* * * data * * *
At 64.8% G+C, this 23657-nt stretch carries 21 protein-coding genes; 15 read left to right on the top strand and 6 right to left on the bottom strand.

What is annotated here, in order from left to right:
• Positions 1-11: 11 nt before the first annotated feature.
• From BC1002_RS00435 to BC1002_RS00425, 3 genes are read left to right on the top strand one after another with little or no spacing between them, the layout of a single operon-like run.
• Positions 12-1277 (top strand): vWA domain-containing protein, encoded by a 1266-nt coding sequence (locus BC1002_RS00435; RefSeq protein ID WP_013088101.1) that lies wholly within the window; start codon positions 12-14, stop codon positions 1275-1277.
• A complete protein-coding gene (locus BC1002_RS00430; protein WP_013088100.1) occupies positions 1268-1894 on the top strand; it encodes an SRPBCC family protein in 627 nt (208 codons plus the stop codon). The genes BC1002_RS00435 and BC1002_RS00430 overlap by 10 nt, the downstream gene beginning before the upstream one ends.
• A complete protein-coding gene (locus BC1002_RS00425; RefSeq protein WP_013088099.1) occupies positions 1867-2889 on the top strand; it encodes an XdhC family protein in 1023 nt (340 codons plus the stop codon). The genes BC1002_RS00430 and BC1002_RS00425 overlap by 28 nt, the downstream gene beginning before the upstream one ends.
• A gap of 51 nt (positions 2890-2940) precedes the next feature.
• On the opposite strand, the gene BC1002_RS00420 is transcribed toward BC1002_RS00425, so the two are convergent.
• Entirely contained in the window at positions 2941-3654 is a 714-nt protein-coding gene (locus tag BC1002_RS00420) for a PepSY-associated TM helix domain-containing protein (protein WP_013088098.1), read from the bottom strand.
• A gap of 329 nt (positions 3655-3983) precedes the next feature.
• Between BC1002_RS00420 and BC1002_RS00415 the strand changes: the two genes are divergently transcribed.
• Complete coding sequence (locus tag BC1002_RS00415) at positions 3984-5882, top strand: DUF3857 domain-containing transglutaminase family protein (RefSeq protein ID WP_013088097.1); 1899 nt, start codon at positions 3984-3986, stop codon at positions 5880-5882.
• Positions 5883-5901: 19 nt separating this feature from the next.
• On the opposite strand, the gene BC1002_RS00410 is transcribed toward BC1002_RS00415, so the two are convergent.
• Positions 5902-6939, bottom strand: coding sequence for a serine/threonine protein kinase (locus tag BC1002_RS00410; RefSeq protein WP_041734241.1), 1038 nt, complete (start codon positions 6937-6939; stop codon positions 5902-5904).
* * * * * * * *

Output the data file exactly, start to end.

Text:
At 64.8% G+C, this 23657-nt stretch carries 21 protein-coding genes; 15 read left to right on the top strand and 6 right to left on the bottom strand.

What is annotated here, in order from left to right:
• Positions 1-11: 11 nt before the first annotated feature.
• From BC1002_RS00435 to BC1002_RS00425, 3 genes are read left to right on the top strand one after another with little or no spacing between them, the layout of a single operon-like run.
• Positions 12-1277 (top strand): vWA domain-containing protein, encoded by a 1266-nt coding sequence (locus BC1002_RS00435; RefSeq protein ID WP_013088101.1) that lies wholly within the window; start codon positions 12-14, stop codon positions 1275-1277.
• A complete protein-coding gene (locus BC1002_RS00430; protein WP_013088100.1) occupies positions 1268-1894 on the top strand; it encodes an SRPBCC family protein in 627 nt (208 codons plus the stop codon). The genes BC1002_RS00435 and BC1002_RS00430 overlap by 10 nt, the downstream gene beginning before the upstream one ends.
• A complete protein-coding gene (locus BC1002_RS00425; RefSeq protein WP_013088099.1) occupies positions 1867-2889 on the top strand; it encodes an XdhC family protein in 1023 nt (340 codons plus the stop codon). The genes BC1002_RS00430 and BC1002_RS00425 overlap by 28 nt, the downstream gene beginning before the upstream one ends.
• A gap of 51 nt (positions 2890-2940) precedes the next feature.
• On the opposite strand, the gene BC1002_RS00420 is transcribed toward BC1002_RS00425, so the two are convergent.
• Entirely contained in the window at positions 2941-3654 is a 714-nt protein-coding gene (locus tag BC1002_RS00420) for a PepSY-associated TM helix domain-containing protein (protein WP_013088098.1), read from the bottom strand.
• A gap of 329 nt (positions 3655-3983) precedes the next feature.
• Between BC1002_RS00420 and BC1002_RS00415 the strand changes: the two genes are divergently transcribed.
• Complete coding sequence (locus tag BC1002_RS00415) at positions 3984-5882, top strand: DUF3857 domain-containing transglutaminase family protein (RefSeq protein ID WP_013088097.1); 1899 nt, start codon at positions 3984-3986, stop codon at positions 5880-5882.
• Positions 5883-5901: 19 nt separating this feature from the next.
• On the opposite strand, the gene BC1002_RS00410 is transcribed toward BC1002_RS00415, so the two are convergent.
• Positions 5902-6939, bottom strand: coding sequence for a serine/threonine protein kinase (locus tag BC1002_RS00410; RefSeq protein WP_041734241.1), 1038 nt, complete (start codon positions 6937-6939; stop codon positions 5902-5904).